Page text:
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Chapter: Medical Physiology: Somatic Sensations: II. Pain, Headache, and Thermal Sensations

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Types of Intracranial Headache

Removing as little as 20 milliliters of fluid from the spinal canal, particularly if the person remains in an upright position, often causes intense intracranial headache.

Types of Intracranial Headache

Headache of Meningitis. One of the most severeheadaches of all is that resulting from meningitis, which causes inflammation of all the meninges, including the sensitive areas of the dura and the sensitive areas around the venous sinuses. Such intense damage can cause extreme headache pain referred over the entire head.


Headache Caused by Low Cerebrospinal Fluid Pressure.

Removing as little as 20 milliliters of fluid from the spinal canal, particularly if the person remains in an upright position, often causes intense intracranial headache. Removing this quantity of fluid removes part of the flotation for the brain that is normally provided by the cerebrospinal fluid. The weight of the brain stretches and otherwise distorts the various dural surfaces and thereby elicits the pain that causes the headache.

Migraine Headache. Migraine headache is a special typeof headache that is thought to result from abnormal vas-cular phenomena, although the exact mechanism is unknown. Migraine headaches often begin with various prodromal sensations, such as nausea, loss of vision in part of the field of vision, visual aura, and other types of sensory hallucinations. Ordinarily, the prodromal symptoms begin 30 minutes to 1 hour before the beginning of the headache. Any theory that explains migraine headache must also explain the prodromal symptoms.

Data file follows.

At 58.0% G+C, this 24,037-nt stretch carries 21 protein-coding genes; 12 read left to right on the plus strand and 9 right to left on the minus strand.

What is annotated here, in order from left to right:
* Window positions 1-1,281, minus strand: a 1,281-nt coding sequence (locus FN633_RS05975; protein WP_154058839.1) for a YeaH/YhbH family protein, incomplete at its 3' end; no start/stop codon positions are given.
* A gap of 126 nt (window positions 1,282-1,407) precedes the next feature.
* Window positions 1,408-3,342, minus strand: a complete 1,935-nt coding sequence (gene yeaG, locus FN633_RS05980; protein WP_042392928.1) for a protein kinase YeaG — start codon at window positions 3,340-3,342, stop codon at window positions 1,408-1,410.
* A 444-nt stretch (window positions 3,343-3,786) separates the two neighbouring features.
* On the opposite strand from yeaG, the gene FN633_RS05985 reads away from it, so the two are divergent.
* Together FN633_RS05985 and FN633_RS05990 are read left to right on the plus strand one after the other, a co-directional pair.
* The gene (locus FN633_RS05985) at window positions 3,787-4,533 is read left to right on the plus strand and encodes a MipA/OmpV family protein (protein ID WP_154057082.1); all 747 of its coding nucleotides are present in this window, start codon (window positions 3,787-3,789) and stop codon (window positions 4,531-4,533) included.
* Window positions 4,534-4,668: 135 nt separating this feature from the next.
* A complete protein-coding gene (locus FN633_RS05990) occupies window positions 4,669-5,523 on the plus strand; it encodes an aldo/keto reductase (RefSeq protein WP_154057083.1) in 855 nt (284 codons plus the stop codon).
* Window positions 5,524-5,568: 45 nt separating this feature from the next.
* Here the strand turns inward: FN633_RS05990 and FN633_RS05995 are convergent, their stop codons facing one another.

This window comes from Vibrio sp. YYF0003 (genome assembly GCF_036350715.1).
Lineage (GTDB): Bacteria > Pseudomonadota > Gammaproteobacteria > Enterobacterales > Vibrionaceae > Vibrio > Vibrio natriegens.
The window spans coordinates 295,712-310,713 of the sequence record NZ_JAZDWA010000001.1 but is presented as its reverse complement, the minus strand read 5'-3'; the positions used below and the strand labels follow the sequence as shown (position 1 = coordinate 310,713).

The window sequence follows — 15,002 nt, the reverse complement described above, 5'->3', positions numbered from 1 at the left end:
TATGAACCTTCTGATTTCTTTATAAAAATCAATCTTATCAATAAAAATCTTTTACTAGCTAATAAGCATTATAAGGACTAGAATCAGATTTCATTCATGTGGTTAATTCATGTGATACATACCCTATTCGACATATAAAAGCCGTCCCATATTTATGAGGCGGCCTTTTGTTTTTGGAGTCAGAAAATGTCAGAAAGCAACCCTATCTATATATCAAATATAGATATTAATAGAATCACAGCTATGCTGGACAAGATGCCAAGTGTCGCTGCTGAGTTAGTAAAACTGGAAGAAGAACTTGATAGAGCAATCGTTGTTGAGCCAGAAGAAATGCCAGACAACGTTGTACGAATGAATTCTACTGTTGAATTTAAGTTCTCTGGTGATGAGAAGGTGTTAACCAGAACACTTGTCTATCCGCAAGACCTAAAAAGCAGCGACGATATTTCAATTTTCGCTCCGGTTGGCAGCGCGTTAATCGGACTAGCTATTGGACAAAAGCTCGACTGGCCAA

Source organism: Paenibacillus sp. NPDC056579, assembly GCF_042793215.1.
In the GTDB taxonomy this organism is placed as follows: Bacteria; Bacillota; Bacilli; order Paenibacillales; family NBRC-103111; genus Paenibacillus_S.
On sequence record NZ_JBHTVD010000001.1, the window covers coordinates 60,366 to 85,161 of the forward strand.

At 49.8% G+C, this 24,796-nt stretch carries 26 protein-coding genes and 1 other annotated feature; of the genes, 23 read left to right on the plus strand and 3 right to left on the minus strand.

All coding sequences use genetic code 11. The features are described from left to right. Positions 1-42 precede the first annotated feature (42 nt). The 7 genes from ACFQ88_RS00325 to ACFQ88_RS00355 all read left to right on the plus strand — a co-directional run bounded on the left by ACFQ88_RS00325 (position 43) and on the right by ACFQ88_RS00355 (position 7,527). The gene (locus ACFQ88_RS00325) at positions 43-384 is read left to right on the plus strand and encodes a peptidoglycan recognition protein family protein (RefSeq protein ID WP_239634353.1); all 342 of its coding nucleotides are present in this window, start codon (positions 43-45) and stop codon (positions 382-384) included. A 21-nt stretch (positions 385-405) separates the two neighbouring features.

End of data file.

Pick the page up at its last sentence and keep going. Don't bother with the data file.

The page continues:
One of the theories of the cause of migraine headaches is that prolonged emotion or tension causes reflex vasospasm of some of the arteries of the head, including arteries that supply the brain. The vasospasm theoretically produces ischemia of portions of the brain, and this is responsible for the prodromal symptoms. Then, as a result of the intense ischemia, something happens to the vascular walls, perhaps exhaustion of smooth muscle contraction, to allow the blood vessels to become flaccid and incapable of maintaining vascu-lar tone for 24 to 48 hours. The blood pressure in the vessels causes them to dilate and pulsate intensely, and it is postulated that the excessive stretching of the walls of the arteries—including some extracranial arteries, such as the temporal artery—causes the actual pain of migraine headaches. Other theories of the cause of migraine headaches include spreading cortical de-pression, psychological abnormalities, and vasospasm caused by excess local potassium in the cerebral extra-cellular fluid.

There may be a genetic predisposition to migraine headaches, because a positive family history for migraine has been reported in 65 to 90 per cent of cases. Migraine headaches also occur about twice as fre-quently in women as in men.

Alcoholic Headache. As many people have experi-enced, a headache usually follows an alcoholic binge. It is most likely that alcohol, because it is toxic to tissues, directly irritates the meninges and causes the intracra-nial pain.

Headache Caused by Constipation. Constipation causesheadache in many people. Because it has been shown that constipation headache can occur in people whose pain sensory tracts in the spinal cord have been cut, we know that this headache is not caused by nervous impulses from the colon. Therefore, it may result from absorbed toxic products or from changes in the circula-tory system resulting from loss of fluid into the gut.


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